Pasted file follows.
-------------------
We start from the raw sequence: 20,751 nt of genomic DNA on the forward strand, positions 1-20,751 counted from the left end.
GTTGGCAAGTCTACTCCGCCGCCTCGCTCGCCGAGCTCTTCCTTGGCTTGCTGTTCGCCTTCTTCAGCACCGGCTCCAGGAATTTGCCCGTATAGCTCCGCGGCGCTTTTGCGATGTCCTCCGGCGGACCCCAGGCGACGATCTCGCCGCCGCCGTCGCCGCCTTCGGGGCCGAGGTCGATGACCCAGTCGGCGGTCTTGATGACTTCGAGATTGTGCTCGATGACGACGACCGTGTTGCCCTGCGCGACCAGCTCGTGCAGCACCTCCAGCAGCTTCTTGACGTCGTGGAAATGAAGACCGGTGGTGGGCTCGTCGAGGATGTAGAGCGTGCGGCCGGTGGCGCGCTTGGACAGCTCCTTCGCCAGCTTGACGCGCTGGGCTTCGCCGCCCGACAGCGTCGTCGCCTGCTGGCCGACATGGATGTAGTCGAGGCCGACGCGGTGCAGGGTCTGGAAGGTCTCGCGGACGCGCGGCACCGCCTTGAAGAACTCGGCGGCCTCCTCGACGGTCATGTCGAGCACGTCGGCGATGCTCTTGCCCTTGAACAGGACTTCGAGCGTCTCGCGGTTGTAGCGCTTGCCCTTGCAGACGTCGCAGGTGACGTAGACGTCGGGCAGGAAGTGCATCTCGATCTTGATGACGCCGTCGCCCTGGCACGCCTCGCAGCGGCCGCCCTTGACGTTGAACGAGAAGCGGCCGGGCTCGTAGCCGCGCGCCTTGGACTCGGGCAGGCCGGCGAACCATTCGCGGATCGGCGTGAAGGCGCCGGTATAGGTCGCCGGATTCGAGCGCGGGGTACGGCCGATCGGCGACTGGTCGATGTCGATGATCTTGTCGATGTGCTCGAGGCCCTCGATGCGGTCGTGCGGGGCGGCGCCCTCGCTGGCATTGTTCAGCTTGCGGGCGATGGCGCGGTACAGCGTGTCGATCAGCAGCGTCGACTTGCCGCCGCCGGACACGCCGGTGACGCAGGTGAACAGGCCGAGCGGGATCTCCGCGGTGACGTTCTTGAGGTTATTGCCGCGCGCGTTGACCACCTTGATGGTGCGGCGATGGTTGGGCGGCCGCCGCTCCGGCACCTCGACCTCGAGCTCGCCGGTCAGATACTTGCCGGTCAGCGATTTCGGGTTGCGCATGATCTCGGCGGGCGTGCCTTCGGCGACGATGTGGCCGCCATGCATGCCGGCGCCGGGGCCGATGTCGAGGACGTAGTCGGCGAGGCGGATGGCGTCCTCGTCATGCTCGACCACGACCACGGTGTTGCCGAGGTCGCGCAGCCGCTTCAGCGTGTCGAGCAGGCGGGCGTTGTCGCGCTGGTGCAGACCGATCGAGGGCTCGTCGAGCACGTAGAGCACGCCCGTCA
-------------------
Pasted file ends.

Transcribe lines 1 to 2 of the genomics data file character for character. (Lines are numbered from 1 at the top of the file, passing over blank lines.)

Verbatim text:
We start from the raw sequence: 20,751 nt of genomic DNA on the forward strand, positions 1-20,751 counted from the left end.
GTTGGCAAGTCTACTCCGCCGCCTCGCTCGCCGAGCTCTTCCTTGGCTTGCTGTTCGCCTTCTTCAGCACCGGCTCCAGGAATTTGCCCGTATAGCTCCGCGGCGCTTTTGCGATGTCCTCCGGCGGACCCCAGGCGACGATCTCGCCGCCGCCGTCGCCGCCTTCGGGGCCGAGGTCGATGACCCAGTCGGCGGTCTTGATGACTTCGAGATTGTGCTCGATGACGACGACCGTGTTGCCCTGCGCGACCAGCTCGTGCAGCACCTCCAGCAGCTTCTTGACGTCGTGGAAATGAAGACCGGTGGTGGGCTCGTCGAGGATGTAGAGCGTGCGGCCGGTGGCGCGCTTGGACAGCTCCTTCGCCAGCTTGACGCGCTGGGCTTCGCCGCCCGACAGCGTCGTCGCCTGCTGGCCGACATGGATGTAGTCGAGGCCGACGCGGTGCAGGGTCTGGAAGGTCTCGCGGACGCGCGGCACCGCCTTGAAGAACTCGGCGGCCTCCTCGACGGTCATGTCGAGCACGTCGGCGATGCTCTTGCCCTTGAACAGGACTTCGAGCGTCTCGCGGTTGTAGCGCTTGCCCTTGCAGACGTCGCAGGTGACGTAGACGTCGGGCAGGAAGTGCATCTCGATCTTGATGACGCCGTCGCCCTGGCACGCCTCGCAGCGGCCGCCCTTGACGTTGAACGAGAAGCGGCCGGGCTCGTAGCCGCGCGCCTTGGACTCGGGCAGGCCGGCGAACCATTCGCGGATCGGCGTGAAGGCGCCGGTATAGGTCGCCGGATTCGAGCGCGGGGTACGGCCGATCGGCGACTGGTCGATGTCGATGATCTTGTCGATGTGCTCGAGGCCCTCGATGCGGTCGTGCGGGGCGGCGCCCTCGCTGGCATTGTTCAGCTTGCGGGCGATGGCGCGGTACAGCGTGTCGATCAGCAGCGTCGACTTGCCGCCGCCGGACACGCCGGTGACGCAGGTGAACAGGCCGAGCGGGATCTCCGCGGTGACGTTCTTGAGGTTATTGCCGCGCGCGTTGACCACCTTGATGGTGCGGCGATGGTTGGGCGGCCGCCGCTCCGGCACCTCGACCTCGAGCTCGCCGGTCAGATACTTGCCGGTCAGCGATTTCGGGTTGCGCATGATCTCGGCGGGCGTGCCTTCGGCGACGATGTGGCCGCCATGCATGCCGGCGCCGGGGCCGATGTCGAGGACGTAGTCGGCGAGGCGGATGGCGTCCTCGTCATGCTCGACCACGACCACGGTGTTGCCGAGGTCGCGCAGCCGCTTCAGCGTGTCGAGCAGGCGGGCGTTGTCGCGCTGGTGCAGACCGATCGAGGGCTCGTCGAGCACGTAGAGCACGCCCGTCA